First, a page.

Globally, over $20 billion worth of food is lost annually due to the high rate of spoilage of fresh high-moisture crops on the farm after harvest or during marketing in stores. The dry-chain approach of preserving nutrients in shelf-stable dehydrated crops offers a solution to preventing this wastage, and the opportunity to affordably feed the growing world population predicted to increase to 9 billion people by 2050. Unlike the cold food chain, which requires the input of constant energy in refrigeration to keep food preserved, in dry food chain, once food is dried, no additional energy is needed for preservation as long as it is kept sealed. Therefore, the dry food chain appears to be the most sustainable and cost effective method to reliably preserve and distribute foods, especially by small and mid-size growers and processors.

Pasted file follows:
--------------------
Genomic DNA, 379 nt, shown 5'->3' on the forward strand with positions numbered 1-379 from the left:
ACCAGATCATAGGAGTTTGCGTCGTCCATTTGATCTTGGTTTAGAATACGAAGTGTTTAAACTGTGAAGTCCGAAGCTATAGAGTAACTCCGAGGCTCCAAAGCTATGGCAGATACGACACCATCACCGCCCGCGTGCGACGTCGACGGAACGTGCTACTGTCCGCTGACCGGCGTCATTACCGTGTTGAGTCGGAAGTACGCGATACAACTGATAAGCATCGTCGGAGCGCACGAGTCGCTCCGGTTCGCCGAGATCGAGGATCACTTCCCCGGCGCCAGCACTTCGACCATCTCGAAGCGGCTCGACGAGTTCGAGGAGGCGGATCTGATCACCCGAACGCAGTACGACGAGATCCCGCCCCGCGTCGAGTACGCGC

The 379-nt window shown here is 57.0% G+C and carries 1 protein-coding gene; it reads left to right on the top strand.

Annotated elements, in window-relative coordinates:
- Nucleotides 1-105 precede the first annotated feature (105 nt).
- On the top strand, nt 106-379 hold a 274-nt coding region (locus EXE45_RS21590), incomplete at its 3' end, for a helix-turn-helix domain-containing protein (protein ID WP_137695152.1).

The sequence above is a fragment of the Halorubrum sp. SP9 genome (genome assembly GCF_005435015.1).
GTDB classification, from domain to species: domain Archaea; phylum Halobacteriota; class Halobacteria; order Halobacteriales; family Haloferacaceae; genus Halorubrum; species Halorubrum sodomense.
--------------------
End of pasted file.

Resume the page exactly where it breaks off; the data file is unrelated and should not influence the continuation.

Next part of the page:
While drying foods is an age-old preservation method practiced in all cultures around the world, it is one of the most energy intensive processes in food production, consuming one-third of the energy by the primary use of fossil fuels. Small and mid-size growers are especially affected by high energy prices, and hence still use the age-old open sun drying methods to dehydrate their crops using primitive ways such as wooden trays, woven baskets, tarps, metal racks, or some do-it-yourself (DIY) platforms. Crops dried in the open-air are exposed to the elements (dust, livestock feces, etc.) and often suffer from quality issues, preventing growers from meeting stringent quality standards that reap market premiums. In the US, the recent passing of the Food Safety Modernization Act (FSMA), has put more pressure and constraints on small and mid-size growers of specialty crops (fruits, vegetables, herbs, medicinal plants, etc.), who make up about one million. In Africa, Asia and the Americas, there are about 525 million smallholder farmers who produce 80% of the food for their population and export. These growers will need modern energy efficient crop dehydration technologies, and JUA Technologies’ mission is to meet this need with efficient multipurpose smart dehydration devices powered by renewable energy.